Even modernization of basic utility infrastructure isn’t a cure all.  The geek squad claims that the country’s computerized water and other utility systems are easily hacked and could be taken over by anyone with mischief or mayhem on their minds.  Folks were asleep at the switch when it came to security.

I’ll be honest.  I’ve come to depend on basic services and living on the grid.  I like turning on the lights and seeing something happen.  Turning on the faucet and having a glass of water.  Turning on the stove and making the magic happen.  Silly me!

Turns out in modern America, we’re becoming suckers if we count on these things, unless public and private interests look after our futures and not just their own paydays.

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The Destructive Cycle of Tax Giveaways

New Orleans   Phil Mattera has written a quarterly column for Social Policy for the last several years specializing in corporate accountability or the lack thereof.  Phil files regular reports to his list, me included, of the Dirt Diggers Digest, to keep us up to date on corporate impunity and shenanigans, as part of the Corporate Research Project of Good Jobs First.  This isn’t a new thing for him, but a lifetime pursuit.  Many times, he no doubt feels like a voice in the wilderness.  Just maybe, that might change, thanks to Amazon of all things.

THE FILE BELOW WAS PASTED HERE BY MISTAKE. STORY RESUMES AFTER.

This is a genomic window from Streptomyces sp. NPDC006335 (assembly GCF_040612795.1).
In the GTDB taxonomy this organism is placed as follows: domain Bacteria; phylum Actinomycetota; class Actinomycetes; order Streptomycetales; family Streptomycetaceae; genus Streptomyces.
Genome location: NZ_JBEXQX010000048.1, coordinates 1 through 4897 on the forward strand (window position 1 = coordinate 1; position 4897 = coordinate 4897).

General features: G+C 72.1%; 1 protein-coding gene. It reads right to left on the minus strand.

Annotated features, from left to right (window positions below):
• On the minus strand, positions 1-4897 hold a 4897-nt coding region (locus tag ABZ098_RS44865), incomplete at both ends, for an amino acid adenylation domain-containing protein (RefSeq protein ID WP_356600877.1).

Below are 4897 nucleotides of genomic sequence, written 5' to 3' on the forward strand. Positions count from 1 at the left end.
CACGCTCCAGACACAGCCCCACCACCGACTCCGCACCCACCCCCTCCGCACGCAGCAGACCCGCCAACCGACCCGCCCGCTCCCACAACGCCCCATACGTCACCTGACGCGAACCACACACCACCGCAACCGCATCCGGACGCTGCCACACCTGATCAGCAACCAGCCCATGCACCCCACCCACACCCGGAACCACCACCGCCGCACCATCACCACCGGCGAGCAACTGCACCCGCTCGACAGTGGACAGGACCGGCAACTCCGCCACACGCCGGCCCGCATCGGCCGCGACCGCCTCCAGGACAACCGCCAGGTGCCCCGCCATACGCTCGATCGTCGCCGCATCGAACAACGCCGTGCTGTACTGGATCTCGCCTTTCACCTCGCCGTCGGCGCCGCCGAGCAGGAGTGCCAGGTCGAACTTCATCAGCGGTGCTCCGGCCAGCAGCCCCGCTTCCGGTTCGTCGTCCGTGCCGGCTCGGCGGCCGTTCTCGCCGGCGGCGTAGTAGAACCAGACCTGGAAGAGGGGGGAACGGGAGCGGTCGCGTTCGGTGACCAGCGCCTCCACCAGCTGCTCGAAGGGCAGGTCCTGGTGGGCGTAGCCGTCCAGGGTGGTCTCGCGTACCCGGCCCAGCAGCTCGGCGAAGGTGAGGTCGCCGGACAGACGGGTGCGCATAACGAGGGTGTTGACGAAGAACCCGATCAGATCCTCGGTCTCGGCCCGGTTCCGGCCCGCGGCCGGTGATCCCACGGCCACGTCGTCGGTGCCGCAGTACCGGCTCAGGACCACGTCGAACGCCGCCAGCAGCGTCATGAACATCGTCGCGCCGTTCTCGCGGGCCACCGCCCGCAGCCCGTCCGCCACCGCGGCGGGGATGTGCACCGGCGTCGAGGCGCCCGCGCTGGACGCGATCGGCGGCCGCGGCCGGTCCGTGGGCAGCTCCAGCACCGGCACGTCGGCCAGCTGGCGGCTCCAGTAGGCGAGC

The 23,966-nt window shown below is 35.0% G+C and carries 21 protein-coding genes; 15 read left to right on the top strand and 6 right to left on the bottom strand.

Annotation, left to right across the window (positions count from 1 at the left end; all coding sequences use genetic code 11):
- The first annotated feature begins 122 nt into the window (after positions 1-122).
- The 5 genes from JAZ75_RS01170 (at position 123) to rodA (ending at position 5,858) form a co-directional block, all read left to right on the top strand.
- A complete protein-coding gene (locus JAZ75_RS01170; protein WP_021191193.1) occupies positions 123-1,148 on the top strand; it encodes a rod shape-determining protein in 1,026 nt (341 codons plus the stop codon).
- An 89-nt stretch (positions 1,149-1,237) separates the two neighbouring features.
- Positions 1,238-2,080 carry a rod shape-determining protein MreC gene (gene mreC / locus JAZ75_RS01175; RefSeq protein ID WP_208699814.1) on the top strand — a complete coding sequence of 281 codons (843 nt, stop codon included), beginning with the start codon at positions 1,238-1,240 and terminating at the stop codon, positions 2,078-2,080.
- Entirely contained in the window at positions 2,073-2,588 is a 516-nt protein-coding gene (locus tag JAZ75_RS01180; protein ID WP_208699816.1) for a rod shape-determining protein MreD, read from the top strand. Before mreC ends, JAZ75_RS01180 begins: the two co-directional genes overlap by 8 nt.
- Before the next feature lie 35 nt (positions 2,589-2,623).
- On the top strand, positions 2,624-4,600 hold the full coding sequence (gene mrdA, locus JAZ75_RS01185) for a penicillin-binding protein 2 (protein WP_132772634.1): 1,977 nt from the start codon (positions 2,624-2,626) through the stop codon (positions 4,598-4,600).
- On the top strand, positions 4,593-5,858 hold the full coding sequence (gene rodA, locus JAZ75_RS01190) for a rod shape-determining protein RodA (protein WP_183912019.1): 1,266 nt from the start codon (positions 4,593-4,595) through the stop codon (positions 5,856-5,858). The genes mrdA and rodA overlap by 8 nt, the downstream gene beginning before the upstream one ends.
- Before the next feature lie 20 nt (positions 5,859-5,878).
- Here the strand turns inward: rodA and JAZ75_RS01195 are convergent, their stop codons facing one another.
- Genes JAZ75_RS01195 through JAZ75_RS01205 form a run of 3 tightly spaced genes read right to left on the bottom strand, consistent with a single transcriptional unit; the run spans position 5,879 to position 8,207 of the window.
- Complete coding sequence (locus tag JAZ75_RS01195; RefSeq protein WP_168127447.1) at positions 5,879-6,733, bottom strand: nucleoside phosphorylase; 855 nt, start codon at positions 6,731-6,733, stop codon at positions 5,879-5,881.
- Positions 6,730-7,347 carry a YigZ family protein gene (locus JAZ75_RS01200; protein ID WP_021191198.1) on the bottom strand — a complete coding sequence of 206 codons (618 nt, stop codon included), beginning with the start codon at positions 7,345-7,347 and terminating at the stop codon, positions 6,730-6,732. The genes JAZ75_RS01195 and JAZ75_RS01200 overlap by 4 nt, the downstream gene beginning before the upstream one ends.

In what has to be a first, the editorial pages of both the New York Times and the Wall Street Journal blasted the multi-billion-dollar tax giveaways that Amazon demanded and was given to locate in New York’s Queens and in the Washington, DC northern Virginia suburbs.  Somehow the notion of a trillion-dollar company, one of the richest in the world, run and largely owned by Jeff Bezos, one of the richest men in the world making by some estimates, almost $100 million per day, needing a tax break finally struck them as absurd.  Even Nashville coughed up a couple of million in breaks for 5000 support jobs in the show place in this horse race.

I’m betting that Phil has already been filing freedom-of-information requests to get the skinny on the giveaways public authorities in cities, counties, and states offered Amazon to be their second headquarters.   The report he’ll do on the gazillions that everyone threw at Amazon in this crazy competition will be a barnburner!